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MACY’S 5017; JANUARY 1951





Though Joe Houston wasn’t FROM Houston Texas, he sure spent a lot of time around there when starting his professional career in the late 1940’s and 1950’s.

But here’s where that association ended as this record marks his last with a local Houston label as well as his first with a California label where he’d soon make his professional home after this recording was picked up months later for wider distribution.

It’s a transitional moment in Houston’s career, but also a transitional record in his stylistic evolution, a rare bit of symmetry that happens every now and then.


You Wouldn’t Have Gone And Left Me
When he arrived at Macy’s Recordings in mid to late 1950 Joe Houston was well known locally, having played in Louisiana and Texas for awhile as well as cutting records for the Freedom label a year earlier, both under his own name and with Big Joe Turner who was his first benefactor.

Unfortunately Freedom Records soon shut down and so Houston went to another local label in town, Macy’s, where he cut a mixture of instrumentals and vocals during a standard four song session, the first release, Cornbread And Cabbage Greens, coming back in November while this one followed in January.

Just his luck, this was also the last record the label issued as they soon shut down, the costs of national distribution proving too much for them to stay in business after increasingly becoming unable to even attract the best local talent now that Peacock Records had arrived on the Houston scene.

It would’ve been natural for Joe Houston to wind up there next, but instead Macy’s, knowing they had a good record here, sold the recording to Modern Records of Los Angeles sometime in the summer as they were liquidating their assets which in turn transplanted Joe Houston from the Gulf Coast to sunny California.

What effect this would have on his recording career wasn’t entirely clear. Certainly Texas always had a bluesier bent to their rock offerings than Los Angeles did, but Come Back Baby shows that even before he left this region he was clearly on that path already.

When It Starts Raining I Realize What You Mean To Me
As with the other vocal track they cut at this date, Pretty Dad-Dee, sung by Lois Butler, the female vocalist in his show, this one also features less of Houston and more of the band as a whole.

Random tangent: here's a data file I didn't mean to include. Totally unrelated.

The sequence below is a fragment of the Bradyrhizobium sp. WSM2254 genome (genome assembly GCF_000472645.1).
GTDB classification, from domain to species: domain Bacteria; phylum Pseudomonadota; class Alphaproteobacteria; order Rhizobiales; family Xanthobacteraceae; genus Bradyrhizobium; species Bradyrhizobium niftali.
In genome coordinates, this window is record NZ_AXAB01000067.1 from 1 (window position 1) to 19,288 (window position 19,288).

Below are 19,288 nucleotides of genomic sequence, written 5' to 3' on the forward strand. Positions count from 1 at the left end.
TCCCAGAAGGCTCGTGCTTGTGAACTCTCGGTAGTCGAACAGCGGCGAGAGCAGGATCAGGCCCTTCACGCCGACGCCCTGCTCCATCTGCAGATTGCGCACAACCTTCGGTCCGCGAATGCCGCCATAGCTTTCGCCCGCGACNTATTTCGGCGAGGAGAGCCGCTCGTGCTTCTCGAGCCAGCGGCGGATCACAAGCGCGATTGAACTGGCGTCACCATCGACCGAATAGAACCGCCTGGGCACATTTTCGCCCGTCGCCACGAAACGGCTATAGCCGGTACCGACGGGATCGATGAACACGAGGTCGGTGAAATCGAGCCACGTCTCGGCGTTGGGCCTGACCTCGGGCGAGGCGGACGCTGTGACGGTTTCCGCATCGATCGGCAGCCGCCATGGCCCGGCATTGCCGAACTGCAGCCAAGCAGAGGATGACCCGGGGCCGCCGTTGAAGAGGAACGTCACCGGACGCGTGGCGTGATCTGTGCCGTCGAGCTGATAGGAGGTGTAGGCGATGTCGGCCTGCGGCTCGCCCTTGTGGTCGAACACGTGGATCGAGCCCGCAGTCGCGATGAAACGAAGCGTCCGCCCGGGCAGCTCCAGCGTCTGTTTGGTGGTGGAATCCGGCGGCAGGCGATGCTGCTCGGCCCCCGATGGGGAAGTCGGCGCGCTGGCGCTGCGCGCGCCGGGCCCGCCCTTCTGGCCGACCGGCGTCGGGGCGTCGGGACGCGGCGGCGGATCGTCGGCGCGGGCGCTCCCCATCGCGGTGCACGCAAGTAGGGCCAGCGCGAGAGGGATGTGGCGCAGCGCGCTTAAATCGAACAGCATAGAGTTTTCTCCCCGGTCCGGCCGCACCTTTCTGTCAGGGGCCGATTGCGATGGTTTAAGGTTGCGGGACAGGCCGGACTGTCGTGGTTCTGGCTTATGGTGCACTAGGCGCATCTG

That definitely makes it different, less exciting perhaps, but maybe a little more well rounded as it’s actually Houston’s wife Marian McKinley who gets more of a lead role than her husband here by playing the slow rolling piano boogie that anchors the song.

Joe’s not quiet though, it’s him and others in the band singing Come Back Baby in crude harmony that manages to sound pretty good because it’s so simple that they make it sound eminently familiar the first time through, in the process allowing you settle right into the groove they’re laying down.

It’s also McKinley, not Houston, who gets the two solos found on the record, the first of which is the same slow and intoxicating pattern on the piano while the second one stretches out ever so much without really revving things up.

As for Joe’s saxophone… it’s not here. He doesn’t play a single note and there’s no other horns to be found either. The record doesn’t suffer from that absence though and while you can say that its addition definitely may have added something the song isn’t really constructed to feature anything other than maybe a lazy counterpoint. Even that however might’ve been too distracting, simply because they’re working so hard to get you in a trance with that repetitive piano foundation that breaking its spell might not be in their best interest, even if it did bring one of the best in the game on his instrument to the forefront.

But what this winds up doing instead is showing that Joe Houston wasn’t simply reliant on blowing up a storm to keep your interest. He was never going to be mistaken for a great singer, but he’s handling this role better than most sax players who put down their horn to warble a tune. That variety – the ability to alternate instrumentals with vocals featuring the whole band here – means his live shows are going to be a lot more interesting if nothing else.


You Sure Must’ve Read My Mind
One of the recurring themes around here is the need for diversity in your material as a recording artist.

We just finished skewering The Ray-O-Vacs for their stylistic repetitiveness which began to hamper their appeal as each record took on the same mood, right down to the framework the songs were housed in and no artist wants to become too predictable.

So Joe Houston, more limited in what he himself could do as a saxophonist, was finding he had ways around that with songs like Come Back Baby, not hit material on their own, but which surely made him more appealing to record companies like Modern who signed him up after doing well with this record… or should we say the other side of this record which was an all-out honker.

Yeah I know, for all the help in giving his catalog more depth and variety with sides like this, the thing that was still going make or break Joe Houston’s career was his ability to honk and squeal up a storm. Some things never change.

But when you weren’t exhausting yourself and damaging your ears listening to those, there were at least a wider variety of songs he could do well enough to give your heart and your feet a break in between the mayhem he created on his instrumentals.

Just as there are different seasons in a year to pursue many interests and there’s daylight and darkness in the course of a day that are each suited for different activities, there were artists like Joe Houston who may have made his name creating musical pandemonium but who could hold his own with a few songs that eased off the accelerator too.


(Visit the Artist page of Joe Houston for the complete archive of his records reviewed to date)